Our time on the East Coast has provided me with time to finish off books, most recently, David Seidman’s The Complete Sailor. While there may be an audience for this book, it wasn’t for a novice like me that doesn’t have a boat or isn’t currently on the water taking lessons. Sitting at home only looking out at the water and reading this book simply wasn’t the right combination to make much progress in obtaining sailing knowledge that may one day lead to me living on my own sailboat.
The book started out well and I appreciated the author’s dry, philosophic view of life on the water. Those that know me will likely understand why I was hooked reading about how “the true rewards of sailing – patience, philosophy, self-respect, and the mastery of time – became evident . To him, these were the pleasures that becoming a sailor promised and eventually fulfilled” (192). I loved it and was riding high on sailing.
And as a result, I plowed through the first few sections learning vocabulary about the boat, sails, directions, and winds but as time went on, the philosophy became less and the jargon became undecipherable. I have debated with myself as to culpability and think it is slightly my own for not being on or near boats in order to put the new language and knowledge into practice, and partly the author’s fault for not making the work more of a step by step plan for learning. I don’t think this is a case of me getting bored and not appreciating the author’s work or simply not putting in the effort necessary to learn a new subject. My criticism stems more from the actual book setup and organization. Some examples of my frustration are:
-Lots of information but very little flow. The chapters rarely seemed to build on one another and there was little to any continuity throughout the book. He could have likely swapped the chapters all around and it would have been hard to tell a difference.
-Very little in helpful practice or problem solving to solidify the new material. I’ve been studying Spanish and studying for the GRE and in both instances, have been using tools designed to help with increasing understanding and doing practice work to remember what I’ve been learning. With the sailing book, it was a few lines about a new topic, foreign to a lifetime landlocked creature like myself, and then on to the next, seemingly unconnected topic.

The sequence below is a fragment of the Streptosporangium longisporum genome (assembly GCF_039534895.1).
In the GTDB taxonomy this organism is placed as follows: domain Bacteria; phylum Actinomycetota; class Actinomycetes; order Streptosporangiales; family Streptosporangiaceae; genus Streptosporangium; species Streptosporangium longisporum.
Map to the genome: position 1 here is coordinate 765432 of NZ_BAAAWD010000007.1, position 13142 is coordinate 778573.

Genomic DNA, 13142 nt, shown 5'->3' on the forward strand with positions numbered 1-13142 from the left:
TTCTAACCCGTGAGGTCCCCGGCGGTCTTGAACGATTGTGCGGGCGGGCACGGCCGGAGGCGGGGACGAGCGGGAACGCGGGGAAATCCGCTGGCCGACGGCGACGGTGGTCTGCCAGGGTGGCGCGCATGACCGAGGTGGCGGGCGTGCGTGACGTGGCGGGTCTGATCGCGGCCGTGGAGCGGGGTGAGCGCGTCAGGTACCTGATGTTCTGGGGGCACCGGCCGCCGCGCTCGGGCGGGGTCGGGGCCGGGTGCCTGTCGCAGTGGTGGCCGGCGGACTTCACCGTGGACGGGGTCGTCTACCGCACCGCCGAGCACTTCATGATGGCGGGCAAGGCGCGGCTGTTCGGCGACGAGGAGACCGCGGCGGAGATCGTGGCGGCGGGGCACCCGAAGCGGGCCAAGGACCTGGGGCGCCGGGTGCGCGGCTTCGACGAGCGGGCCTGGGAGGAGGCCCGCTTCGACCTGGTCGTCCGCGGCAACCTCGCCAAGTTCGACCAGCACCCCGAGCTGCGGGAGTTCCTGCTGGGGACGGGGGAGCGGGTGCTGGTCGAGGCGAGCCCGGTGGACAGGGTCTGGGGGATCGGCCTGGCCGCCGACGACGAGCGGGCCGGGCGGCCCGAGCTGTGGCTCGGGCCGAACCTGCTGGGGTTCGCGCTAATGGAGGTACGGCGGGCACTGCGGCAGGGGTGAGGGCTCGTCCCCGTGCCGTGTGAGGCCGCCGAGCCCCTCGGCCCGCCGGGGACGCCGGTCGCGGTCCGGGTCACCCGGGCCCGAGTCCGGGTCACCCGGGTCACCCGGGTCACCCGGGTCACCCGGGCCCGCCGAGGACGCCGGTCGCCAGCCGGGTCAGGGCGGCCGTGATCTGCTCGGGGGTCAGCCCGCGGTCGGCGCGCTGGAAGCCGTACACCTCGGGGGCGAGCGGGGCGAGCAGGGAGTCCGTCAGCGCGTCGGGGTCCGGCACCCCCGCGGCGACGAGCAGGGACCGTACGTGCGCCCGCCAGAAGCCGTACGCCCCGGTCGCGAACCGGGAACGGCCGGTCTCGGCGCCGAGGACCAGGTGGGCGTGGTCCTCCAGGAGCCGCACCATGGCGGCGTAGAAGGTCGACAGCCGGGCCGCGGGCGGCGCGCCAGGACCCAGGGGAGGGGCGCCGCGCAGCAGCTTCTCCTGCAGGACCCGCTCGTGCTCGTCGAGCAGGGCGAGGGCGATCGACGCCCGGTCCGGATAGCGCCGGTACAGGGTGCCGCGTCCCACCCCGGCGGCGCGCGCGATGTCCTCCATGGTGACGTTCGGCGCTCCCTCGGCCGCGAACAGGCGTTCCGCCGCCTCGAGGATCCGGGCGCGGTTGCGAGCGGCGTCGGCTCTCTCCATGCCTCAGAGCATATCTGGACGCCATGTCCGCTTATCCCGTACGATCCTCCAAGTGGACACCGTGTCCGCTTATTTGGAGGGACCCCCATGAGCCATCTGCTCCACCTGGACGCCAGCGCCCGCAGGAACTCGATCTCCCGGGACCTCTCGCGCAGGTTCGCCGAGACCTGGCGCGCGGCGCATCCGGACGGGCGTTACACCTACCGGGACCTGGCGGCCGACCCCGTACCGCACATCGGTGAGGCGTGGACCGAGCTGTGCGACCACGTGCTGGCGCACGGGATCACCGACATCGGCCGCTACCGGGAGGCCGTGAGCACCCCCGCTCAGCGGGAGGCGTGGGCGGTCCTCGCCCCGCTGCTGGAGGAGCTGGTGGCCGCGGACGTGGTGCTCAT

-there were graphs and pictures but on the Kindle, many were simply too small to get anything useful out of. (This could be user error on my part in not figuring out how to see the illustrations better.
In the end, I found myself pushing through to the finish of this book but not gathering much new knowledge that would stick in my brain. As mentioned before, I’ll take some of the blame, but my hunch is that there are better resources out there for a person with no experience or current knowledge of sailing lingo, and no current access to boats to practice on.
Currently, I’ve been researching the American Sailing Association website looking at various courses and certifications I could take to improve my sailing knowledge. They also provide a good amount of resources on how to learn through reading when it’s not possible to get out there and do it with hands on experience. I’m open to further suggestions on where to look and will continue looking myself for ways to increase my knowledge and comfort with the world of sailing. So while the Complete Sailor failed to put significant new wind in my sails, the idea for me right now is still to keep on learning what I can about sailing so when we’re in a situation where we can actually sail and possibly buy our own boat, I’ll be as prepared as I can.